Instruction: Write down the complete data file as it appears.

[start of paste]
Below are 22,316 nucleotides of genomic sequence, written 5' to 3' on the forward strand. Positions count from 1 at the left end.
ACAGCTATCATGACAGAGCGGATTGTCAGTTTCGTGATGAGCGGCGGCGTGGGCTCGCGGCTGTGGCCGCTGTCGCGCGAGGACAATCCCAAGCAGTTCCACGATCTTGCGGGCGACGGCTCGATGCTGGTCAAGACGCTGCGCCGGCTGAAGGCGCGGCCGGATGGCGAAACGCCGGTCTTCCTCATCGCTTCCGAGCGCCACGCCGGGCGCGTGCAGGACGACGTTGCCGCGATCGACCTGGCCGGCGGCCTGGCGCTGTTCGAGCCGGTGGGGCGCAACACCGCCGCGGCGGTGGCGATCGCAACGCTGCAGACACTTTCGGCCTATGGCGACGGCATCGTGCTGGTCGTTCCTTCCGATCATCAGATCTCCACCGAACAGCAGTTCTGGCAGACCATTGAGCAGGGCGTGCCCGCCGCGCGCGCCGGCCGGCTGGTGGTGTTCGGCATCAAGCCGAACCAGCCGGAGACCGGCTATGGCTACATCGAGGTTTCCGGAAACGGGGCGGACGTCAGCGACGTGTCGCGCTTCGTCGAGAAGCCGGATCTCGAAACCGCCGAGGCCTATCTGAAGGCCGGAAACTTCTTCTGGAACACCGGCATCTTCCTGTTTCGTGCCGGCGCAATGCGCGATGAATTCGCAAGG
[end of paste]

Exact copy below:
Below are 22,316 nucleotides of genomic sequence, written 5' to 3' on the forward strand. Positions count from 1 at the left end.
ACAGCTATCATGACAGAGCGGATTGTCAGTTTCGTGATGAGCGGCGGCGTGGGCTCGCGGCTGTGGCCGCTGTCGCGCGAGGACAATCCCAAGCAGTTCCACGATCTTGCGGGCGACGGCTCGATGCTGGTCAAGACGCTGCGCCGGCTGAAGGCGCGGCCGGATGGCGAAACGCCGGTCTTCCTCATCGCTTCCGAGCGCCACGCCGGGCGCGTGCAGGACGACGTTGCCGCGATCGACCTGGCCGGCGGCCTGGCGCTGTTCGAGCCGGTGGGGCGCAACACCGCCGCGGCGGTGGCGATCGCAACGCTGCAGACACTTTCGGCCTATGGCGACGGCATCGTGCTGGTCGTTCCTTCCGATCATCAGATCTCCACCGAACAGCAGTTCTGGCAGACCATTGAGCAGGGCGTGCCCGCCGCGCGCGCCGGCCGGCTGGTGGTGTTCGGCATCAAGCCGAACCAGCCGGAGACCGGCTATGGCTACATCGAGGTTTCCGGAAACGGGGCGGACGTCAGCGACGTGTCGCGCTTCGTCGAGAAGCCGGATCTCGAAACCGCCGAGGCCTATCTGAAGGCCGGAAACTTCTTCTGGAACACCGGCATCTTCCTGTTTCGTGCCGGCGCAATGCGCGATGAATTCGCAAGG